If you live in south-western Ontario like me, Sleeping Giant Provincial Park is far away -very far. But wait! It is so worth the drive! It is incredibly beautiful, and we have had some of the most amazing wildlife experiences there.
Here are my favourite things to do while camping at Sleeping Giant, in no particular order:
1 – Hike to the head and the top of the Sleeping Giant
Sleeping Giant has over 100 km of hiking trails for both day, and overnight hikes. We have been on close to 10 of them. The views from the top of the Sleeping Giant are spectacular!
2 – Do an overnight bikepacking trip
We have done 2 bikepacking trips at Sleeping Giant, which I have written about previously. These trips allowed us to get further into the park, since we could cover more distance by bicycle than on foot. We locked our bikes together, and continued on our way, walking to interior campsites on Lake Superior. Both times we were the only people camping in the area. There are 5 trails in the park that allow cycling:
- South Kabeyun to the junction with Talus Lake Trail
- Sawyer Bay Trail
- Sawbill Lake Trail
- Burma Trail
- Pickerel Lake Trail
3 – Explore the Visitor Centre and attend programs
In addition to simply walking around the Visitor Centre and exploring the displays, we have attended scheduled programs, learned lots, and been entertained! We have learned about Silver Islet, an area of the park, been treated to a concert by a singer/songwriter, and taken part in a trivia night.
4 – Search for animals
Several times at dusk we have hopped into our vehicle and driven slowly around the park, looking for creatures of the night! We were lucky enough to see a wolf (our first ever), an owl, a mama deer with two babies, and bunnies, just by driving around. Other times we grabbed our headlamps, and went for a walk at dusk, hoping to spot wildlife. I encountered a bear while running just outside the park one day, and another day, we saw a mama and 3 cubs at the entrance to the park! They were standing on their hind legs eating from the trees. Another day, we spotted a bald eagle just outside the park. I snapped quite a few pictures, one of which was a winner in the park’s annual photo contest!
5 – Explore the nearby Ouimet Canyon Provincial Park
Just an hour away from Sleeping Giant is Ouimet Canyon Provincial Park, a day use only park featuring arctic plants which are usually found 1,000 km north. According to the park’s website, they survive because of the unique environment at the bottom of the canyon. The website also says that there are “Panoramic views of a 150 metre wide gorge and sheer cliffs that drop 100 metres straight down to the canyon floor”. There is a short trail and boardwalk that allows you to see the canyon from lookout platforms. We brought a picnic lunch and sat at one of the picnic tables near the tiny office, where you can pay for a park permit if you haven’t already paid for day use at another provincial park.
6 – Play at the beach
7 – Mine for amethyst nearby
We drove approximately 45 minutes to Amethyst Mine Panorama, where we learned about amethyst mining, got to mine our own, wash it off, and buy a small amount. It was not too expensive, and we had a lot of fun doing it.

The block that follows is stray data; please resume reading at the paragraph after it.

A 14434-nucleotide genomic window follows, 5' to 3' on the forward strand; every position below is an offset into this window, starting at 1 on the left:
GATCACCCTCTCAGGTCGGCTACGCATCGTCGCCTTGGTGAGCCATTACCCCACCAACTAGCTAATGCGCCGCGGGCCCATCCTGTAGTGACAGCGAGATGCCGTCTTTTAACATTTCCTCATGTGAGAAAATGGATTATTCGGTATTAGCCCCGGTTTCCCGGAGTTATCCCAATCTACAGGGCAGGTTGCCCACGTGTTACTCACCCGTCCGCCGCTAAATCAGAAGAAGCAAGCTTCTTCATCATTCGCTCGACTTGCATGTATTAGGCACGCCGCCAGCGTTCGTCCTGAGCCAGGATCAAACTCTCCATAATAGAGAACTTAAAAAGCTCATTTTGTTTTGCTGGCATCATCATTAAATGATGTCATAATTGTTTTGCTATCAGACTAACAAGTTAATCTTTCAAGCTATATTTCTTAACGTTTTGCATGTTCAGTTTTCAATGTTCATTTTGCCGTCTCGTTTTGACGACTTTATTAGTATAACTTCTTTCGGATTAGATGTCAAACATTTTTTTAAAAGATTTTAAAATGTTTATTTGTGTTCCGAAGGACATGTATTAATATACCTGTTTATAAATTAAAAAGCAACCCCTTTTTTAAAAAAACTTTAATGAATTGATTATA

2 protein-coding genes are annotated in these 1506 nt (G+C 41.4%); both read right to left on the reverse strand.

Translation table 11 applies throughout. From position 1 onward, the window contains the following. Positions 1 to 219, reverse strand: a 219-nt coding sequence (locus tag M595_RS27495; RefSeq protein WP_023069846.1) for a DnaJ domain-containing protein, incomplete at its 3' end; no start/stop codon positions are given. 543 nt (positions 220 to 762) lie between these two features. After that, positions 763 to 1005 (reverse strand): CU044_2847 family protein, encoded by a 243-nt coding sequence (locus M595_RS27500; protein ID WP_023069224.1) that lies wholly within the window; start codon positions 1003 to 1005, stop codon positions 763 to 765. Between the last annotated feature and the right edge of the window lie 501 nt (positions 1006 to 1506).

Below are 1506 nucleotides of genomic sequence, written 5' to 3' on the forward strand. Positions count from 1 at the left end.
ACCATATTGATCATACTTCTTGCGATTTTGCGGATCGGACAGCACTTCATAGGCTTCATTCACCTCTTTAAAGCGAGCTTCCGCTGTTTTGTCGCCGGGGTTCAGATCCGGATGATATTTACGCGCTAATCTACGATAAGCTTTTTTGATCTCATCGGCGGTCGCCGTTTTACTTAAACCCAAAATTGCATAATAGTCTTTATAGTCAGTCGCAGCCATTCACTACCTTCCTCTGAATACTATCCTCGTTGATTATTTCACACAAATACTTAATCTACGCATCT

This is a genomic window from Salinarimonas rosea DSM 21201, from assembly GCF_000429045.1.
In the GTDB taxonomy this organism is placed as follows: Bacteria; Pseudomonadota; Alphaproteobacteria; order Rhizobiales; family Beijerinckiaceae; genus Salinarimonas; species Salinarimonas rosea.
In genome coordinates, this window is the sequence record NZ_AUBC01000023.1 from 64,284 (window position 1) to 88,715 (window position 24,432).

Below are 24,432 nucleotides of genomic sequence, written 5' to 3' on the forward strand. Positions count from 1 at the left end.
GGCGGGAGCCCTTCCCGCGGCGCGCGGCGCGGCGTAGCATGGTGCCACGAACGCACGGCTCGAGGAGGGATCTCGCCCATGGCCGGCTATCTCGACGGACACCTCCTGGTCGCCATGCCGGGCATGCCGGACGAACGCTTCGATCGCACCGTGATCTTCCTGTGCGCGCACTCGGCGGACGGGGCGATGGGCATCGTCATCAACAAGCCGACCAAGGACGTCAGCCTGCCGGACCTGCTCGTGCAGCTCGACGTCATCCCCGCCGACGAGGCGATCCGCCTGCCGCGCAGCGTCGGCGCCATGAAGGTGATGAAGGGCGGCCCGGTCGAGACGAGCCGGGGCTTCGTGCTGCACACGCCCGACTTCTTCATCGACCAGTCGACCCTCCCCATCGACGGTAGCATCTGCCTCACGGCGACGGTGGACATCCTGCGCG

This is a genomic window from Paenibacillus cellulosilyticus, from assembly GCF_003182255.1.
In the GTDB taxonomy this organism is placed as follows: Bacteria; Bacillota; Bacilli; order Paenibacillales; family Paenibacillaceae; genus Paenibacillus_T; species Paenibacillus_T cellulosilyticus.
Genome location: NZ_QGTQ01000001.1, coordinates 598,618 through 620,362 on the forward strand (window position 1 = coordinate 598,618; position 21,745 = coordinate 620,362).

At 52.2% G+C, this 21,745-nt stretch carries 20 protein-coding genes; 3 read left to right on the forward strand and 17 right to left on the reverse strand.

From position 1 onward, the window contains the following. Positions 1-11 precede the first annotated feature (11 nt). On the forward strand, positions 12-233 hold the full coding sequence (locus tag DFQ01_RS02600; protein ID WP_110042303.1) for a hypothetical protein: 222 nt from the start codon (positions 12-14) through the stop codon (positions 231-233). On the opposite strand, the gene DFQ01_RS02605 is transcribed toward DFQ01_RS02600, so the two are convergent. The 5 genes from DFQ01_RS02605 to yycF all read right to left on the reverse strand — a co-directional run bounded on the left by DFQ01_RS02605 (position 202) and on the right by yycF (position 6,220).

8 – Visit the Terry Fox monument
The Terry Fox monument is located on Highway 11/17 (Thunder Bay Expressway). Terry Fox was an inspirational Canadian who ran across Canada to raise money for cancer research (the “Marathon of Hope”).
9 – Canoe and kayak in Mary Louise Lake
While the weather and waves can make paddling in Lake Superior rather challenging, Mary Louise Lake is a much smaller lake that is more friendly for paddling. It’s rare that my daughter has paddled a kayak on Lake Superior because of the frequent big waves, but Mary Louise Lake is more calm and kid-friendly!
10 – Explore the Lake Superior coastline
There are trails that hug the Lake Superior Coastline, and many opportunities to explore the beautiful coast! Pack a lunch, lots of water, your binoculars, camera, and curiosity, and head in any direction for an adventure you won’t soon forget!
What are you waiting for? Start planning your camping trip today!
You might also want to check out:
- My 10 favourite things to do while car camping at Grundy Lake Provincial Park
- My 10 favourite things to do while car camping at Lake Superior Provincial Park
- My 10 favourite things to do while car camping at Driftwood Provincial Park
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10 thoughts on “My 10 favourite things to do while camping at Sleeping Giant Provincial Park”
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Merci Oncle Michel!
Heading up there has been on our to-do list for a while now but we keep putting it off since it’s so far away! Time to schedule in some time I think 🙂
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Absolutely! Spend some time at Lake Superior on your way there and back. We drive 12 hours to Lake Superior, spend several days, go to Sleeping Giant, and do the same on the return. Breaks it up and makes it more doable!!
I was there this summer, a long drive but by god does highway 17 go through some spectacular scenery. Also if you’re there an hour or so to the west is Kakabeka falls provincial park also worth a visit.
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Spectacular for sure!! We did visit Kakabeka falls one year too. Thanks for the suggestion. It’s quite pretty, isn’t it?
Thank you for the information. Have just booked Grundy, Lake Superior and Slerpung Giant. Finding your site is certainly very timely. Will be printing out your lists!
My pleasure! I hope you have a great trip!
How many days do you need for this park?
Unfortunately that’s not something I can answer.